For Eric Simon, a former postmaster in Perrysburg, Ohio, OPM’s new interpretation of the rules means he has to work again, after retiring in 2012. “Because of this, I have returned to work as a security guard earning $10 per hour working three days a week,” he said, allowing him “to live day to day.”

Simon divorced in 1992. His former wife’s share of his monthly annuity was $336.44. In 2016, he said, OPM informed him that with the additional hit on his annuity supplement, the total granted to his former spouse was increasing to $640.17. A letter from OPM said the “adjustment is in keeping with the provisions of your court order and the statutory provisions authorizing that your Federal Employees Retirement System (FERS) annuity supplement benefit is to be treated the same way as your FERS basic annuity.”

An OPM letter to another former postal employee, who did not want to be named, increased the amount of her monthly annuity payment going to her former husband from $499.04 to $712.85, over 36 months. “This very significant cut in benefits, without warning, will significantly impact my life and that of my children,” she told OPM in her appeal letter.

Ron Moulton, a retired air traffic controller in the Denver center, objects not only to having his “retirement hijacked 6 and a half years after retirement” but also to OPM’s response to his complaints. “The OPM took money and re-apportioned my annuity without any notice,” he said by email. “They took retro-active back pay without any notice. They failed to answer phone calls and emails. I wrote 4 certified letters and heard nothing from the OPM for 6 months.”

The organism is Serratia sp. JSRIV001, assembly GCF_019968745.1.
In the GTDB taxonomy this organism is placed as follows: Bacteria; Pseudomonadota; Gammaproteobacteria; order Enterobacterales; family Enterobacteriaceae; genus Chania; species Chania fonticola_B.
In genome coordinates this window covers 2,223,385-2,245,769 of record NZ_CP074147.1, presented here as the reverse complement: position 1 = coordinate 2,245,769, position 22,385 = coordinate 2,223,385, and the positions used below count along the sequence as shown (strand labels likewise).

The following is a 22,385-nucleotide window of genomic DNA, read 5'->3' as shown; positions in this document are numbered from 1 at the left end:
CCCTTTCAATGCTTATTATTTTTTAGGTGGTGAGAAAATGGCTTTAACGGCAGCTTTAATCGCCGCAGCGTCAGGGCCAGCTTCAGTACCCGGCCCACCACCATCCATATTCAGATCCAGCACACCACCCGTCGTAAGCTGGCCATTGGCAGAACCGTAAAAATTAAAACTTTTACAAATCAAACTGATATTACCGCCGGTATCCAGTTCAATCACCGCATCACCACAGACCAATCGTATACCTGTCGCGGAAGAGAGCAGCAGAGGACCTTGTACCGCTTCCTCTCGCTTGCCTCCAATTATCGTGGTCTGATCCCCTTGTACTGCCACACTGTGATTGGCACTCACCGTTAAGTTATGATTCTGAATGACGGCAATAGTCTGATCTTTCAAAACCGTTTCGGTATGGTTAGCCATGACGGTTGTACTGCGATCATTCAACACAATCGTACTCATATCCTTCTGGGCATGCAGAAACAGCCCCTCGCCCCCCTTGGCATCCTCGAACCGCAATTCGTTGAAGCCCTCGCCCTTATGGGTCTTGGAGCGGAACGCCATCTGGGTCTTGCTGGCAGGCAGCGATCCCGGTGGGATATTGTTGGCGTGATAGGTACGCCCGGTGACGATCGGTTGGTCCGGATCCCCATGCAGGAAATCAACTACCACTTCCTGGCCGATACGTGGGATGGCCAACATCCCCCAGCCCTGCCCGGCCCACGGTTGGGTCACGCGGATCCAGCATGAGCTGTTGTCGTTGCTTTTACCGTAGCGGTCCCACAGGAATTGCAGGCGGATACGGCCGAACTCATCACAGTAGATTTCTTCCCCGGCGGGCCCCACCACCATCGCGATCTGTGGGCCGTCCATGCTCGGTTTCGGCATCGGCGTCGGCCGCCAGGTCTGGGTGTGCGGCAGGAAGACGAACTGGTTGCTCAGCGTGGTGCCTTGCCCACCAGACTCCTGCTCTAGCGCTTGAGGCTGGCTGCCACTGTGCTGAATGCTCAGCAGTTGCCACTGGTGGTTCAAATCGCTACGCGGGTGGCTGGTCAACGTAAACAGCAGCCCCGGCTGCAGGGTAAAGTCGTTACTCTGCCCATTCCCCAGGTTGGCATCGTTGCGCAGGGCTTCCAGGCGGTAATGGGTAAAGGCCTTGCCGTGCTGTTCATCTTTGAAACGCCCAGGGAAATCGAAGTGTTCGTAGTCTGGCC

The IG report, signed by Robin M. Richardson, an acting assistant inspector general, rebuts OPM’s interpretation of the law, stating flatly: “OPM’s assertion that it is required ‘by law’ to effect this change is incorrect. The language of the statute simply does not mandate the conclusion that the Basic Annuity and the Annuity Supplement should be deemed to be one and the same.”

If the law can be interpreted in more than one way, the IG said, “OPM is neither equipped nor empowered to resolve any such ambiguity.”

The report said OPM acknowledged that the new practice amounts to a new rule. But in the federal government, new rules and regulations require advance notice and comment periods, which OPM did not provide. Even if its new interpretation were correct, “OPM lacks the authority to apply its new interpretation retroactively,” OIG found.

OPM rejected the IG’s three recommendations, including that the agency “take all appropriate steps to make whole” the retirees affected by the change in policy.

For Catura, “it is absolutely breathtaking that an agency which has repeatedly failed to meet such basic obligations as protecting the personal information of federal employees or processing retirement claims in a timely fashion could find a new way to harm federal law enforcement officers.”